Contrary to current guidelines, the authors wrote, “our study’s results are clinically important because, in contrast to a nontraumatic fracture, a fracture that is considered traumatic often does not trigger further evaluation for osteoporosis or counseling regarding increased subsequent fracture risk.” However, they added, “high-trauma and low-trauma fractures show similar associations with low bone mineral density.”
Even younger postmenopausal women who have sustained a serious fracture, studies have found, are at higher risk of having osteoporosis, said Dr. Sundeep Khosla, a bone expert at the Mayo Clinic in Rochester, Minn. “The evidence is pretty compelling that postmenopausal women who fracture, regardless of the level of trauma, should have their bone density evaluated,” he told me. “A fracture suffered in a fall from a standing height confers almost as high a risk of a second fracture as if the first fracture resulted from falling down the stairs.”
Older men are also at high risk of second fractures
Men also face an often ignored risk of second fractures, especially because their first fractures are more likely to result from a traumatic event like a car accident and are not recognized as a harbinger of future fractures, Dr. Schafer said in an interview. Dr. Carolyn J. Crandall, an internal medicine physician at U.C.L.A.’s David Geffen School of Medicine who led the JAMA Internal Medicine study, said that recent studies have documented that older men who suffered a high-trauma fracture were often as likely to have low bone densities as men with a low-trauma fracture and were also at risk of a future fracture.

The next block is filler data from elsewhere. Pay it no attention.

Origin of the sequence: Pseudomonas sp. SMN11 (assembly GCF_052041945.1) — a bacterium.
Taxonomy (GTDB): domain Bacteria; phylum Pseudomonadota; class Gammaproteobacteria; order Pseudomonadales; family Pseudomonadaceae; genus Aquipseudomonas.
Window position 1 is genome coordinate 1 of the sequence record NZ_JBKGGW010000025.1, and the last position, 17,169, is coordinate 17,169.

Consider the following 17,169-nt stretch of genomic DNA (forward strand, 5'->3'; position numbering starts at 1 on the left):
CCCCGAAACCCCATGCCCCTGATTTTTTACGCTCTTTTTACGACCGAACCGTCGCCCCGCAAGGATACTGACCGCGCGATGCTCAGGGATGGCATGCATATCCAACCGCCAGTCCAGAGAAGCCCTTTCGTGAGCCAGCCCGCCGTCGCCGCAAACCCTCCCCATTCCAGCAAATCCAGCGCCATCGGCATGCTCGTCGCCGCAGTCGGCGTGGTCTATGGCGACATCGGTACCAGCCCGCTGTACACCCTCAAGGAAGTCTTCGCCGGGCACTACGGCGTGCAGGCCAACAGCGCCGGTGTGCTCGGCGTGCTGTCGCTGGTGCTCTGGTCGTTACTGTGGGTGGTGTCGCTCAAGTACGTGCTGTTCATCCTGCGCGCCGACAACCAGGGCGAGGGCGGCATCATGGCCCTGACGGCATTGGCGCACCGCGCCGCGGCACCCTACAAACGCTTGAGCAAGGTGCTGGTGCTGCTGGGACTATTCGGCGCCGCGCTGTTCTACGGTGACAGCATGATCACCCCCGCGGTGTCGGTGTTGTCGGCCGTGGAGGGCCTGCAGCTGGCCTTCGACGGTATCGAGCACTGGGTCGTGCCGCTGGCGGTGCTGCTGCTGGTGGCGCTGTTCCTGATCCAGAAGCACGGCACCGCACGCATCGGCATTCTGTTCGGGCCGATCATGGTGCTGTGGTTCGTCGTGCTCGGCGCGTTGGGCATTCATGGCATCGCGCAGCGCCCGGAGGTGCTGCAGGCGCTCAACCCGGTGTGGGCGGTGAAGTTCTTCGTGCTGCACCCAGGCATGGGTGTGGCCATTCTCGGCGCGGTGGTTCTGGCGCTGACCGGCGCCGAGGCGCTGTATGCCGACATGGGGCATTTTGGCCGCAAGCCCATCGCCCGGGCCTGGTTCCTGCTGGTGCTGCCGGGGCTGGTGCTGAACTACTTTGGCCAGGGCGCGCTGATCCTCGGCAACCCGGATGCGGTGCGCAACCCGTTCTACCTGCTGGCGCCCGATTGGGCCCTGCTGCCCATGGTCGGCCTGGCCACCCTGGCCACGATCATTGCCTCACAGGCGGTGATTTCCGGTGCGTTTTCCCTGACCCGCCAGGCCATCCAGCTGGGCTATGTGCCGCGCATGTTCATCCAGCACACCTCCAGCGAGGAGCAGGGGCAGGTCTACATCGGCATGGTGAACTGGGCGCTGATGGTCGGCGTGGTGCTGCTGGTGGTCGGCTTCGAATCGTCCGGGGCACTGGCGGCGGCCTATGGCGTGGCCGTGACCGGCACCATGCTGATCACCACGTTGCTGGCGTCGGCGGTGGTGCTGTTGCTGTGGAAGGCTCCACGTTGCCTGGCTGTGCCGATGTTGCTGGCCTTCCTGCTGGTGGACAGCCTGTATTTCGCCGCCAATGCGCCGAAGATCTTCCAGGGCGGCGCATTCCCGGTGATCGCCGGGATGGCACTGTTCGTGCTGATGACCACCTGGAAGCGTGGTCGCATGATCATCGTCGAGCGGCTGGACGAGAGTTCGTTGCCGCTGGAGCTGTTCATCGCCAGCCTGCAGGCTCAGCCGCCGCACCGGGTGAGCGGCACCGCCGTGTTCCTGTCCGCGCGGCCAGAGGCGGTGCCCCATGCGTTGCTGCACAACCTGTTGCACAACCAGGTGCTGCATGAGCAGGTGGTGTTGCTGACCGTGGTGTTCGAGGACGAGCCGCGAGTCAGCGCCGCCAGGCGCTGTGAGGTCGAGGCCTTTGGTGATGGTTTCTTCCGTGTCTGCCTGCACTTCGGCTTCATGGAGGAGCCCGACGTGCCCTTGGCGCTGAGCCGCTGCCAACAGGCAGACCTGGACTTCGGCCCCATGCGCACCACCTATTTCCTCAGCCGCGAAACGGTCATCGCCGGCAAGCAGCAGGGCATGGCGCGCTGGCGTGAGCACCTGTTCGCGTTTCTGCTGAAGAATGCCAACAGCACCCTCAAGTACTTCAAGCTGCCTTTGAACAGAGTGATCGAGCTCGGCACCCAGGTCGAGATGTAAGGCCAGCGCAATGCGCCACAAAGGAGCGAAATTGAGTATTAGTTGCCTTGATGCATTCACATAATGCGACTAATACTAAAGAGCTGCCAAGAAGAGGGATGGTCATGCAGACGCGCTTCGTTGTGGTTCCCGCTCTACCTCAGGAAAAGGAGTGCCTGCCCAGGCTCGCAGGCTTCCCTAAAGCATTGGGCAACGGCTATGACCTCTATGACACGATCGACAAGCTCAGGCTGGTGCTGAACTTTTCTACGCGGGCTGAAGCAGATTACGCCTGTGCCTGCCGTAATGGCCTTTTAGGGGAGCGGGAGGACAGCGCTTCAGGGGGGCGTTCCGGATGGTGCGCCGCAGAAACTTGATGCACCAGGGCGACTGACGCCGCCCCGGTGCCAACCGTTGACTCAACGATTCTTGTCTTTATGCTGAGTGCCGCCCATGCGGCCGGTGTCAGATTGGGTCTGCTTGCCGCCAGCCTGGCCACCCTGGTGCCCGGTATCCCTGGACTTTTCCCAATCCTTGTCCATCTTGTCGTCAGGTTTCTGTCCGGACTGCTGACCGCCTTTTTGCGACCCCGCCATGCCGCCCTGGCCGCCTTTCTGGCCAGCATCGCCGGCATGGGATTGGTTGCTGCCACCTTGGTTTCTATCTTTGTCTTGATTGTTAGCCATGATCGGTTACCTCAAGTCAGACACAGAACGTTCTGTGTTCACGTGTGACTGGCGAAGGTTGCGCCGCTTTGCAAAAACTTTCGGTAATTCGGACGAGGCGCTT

“Older men may be at a particular disadvantage if we brush off their high-trauma fractures,” Dr. Schafer said. “Men do lose bone with age and develop osteoporosis, though generally later in life than women. They’ve been overlooked. Men who have fractured bones in the past should not be brushed off.”
How to test for and treat fragile bones
What, then, is the message for older men and middle-aged and older women and for their physicians?
For starters, the question doctors usually ask, “How did this break occur?” is not relevant. What counts, Dr. Khosla said, is the health of the patient’s bones, and that is determined by a bone density test that measures the mineral content of bones in the spine, hips and sometimes the forearm. The test is painless, noninvasive and brief, and its results are best interpreted by a specialist in osteoporosis.
If the test shows abnormally weakened bones, doctors usually prescribe medication to slow, stop or reverse the process. Treatment should also include lifestyle counseling on diet and exercise, Dr. Khosla said. “Being physically active helps to maintain strength, balance and agility and decreases the chances of falling and breaking a bone.” Weight-bearing and strength-building exercises are important throughout life.
Equally important: Eat a well-balanced diet rich in vegetables, fruits and whole grains, as well as calcium and vitamin D. Avoid smoking and limit your alcohol and caffeine consumption.
Finally, check your home and surroundings for trip hazards and eliminate them. Scatter rugs, shoes and other articles left in mid-floor, lack of handrails, poor lighting especially on stairs — all are bone-shattering falls waiting to happen.
Source by www.nytimes.com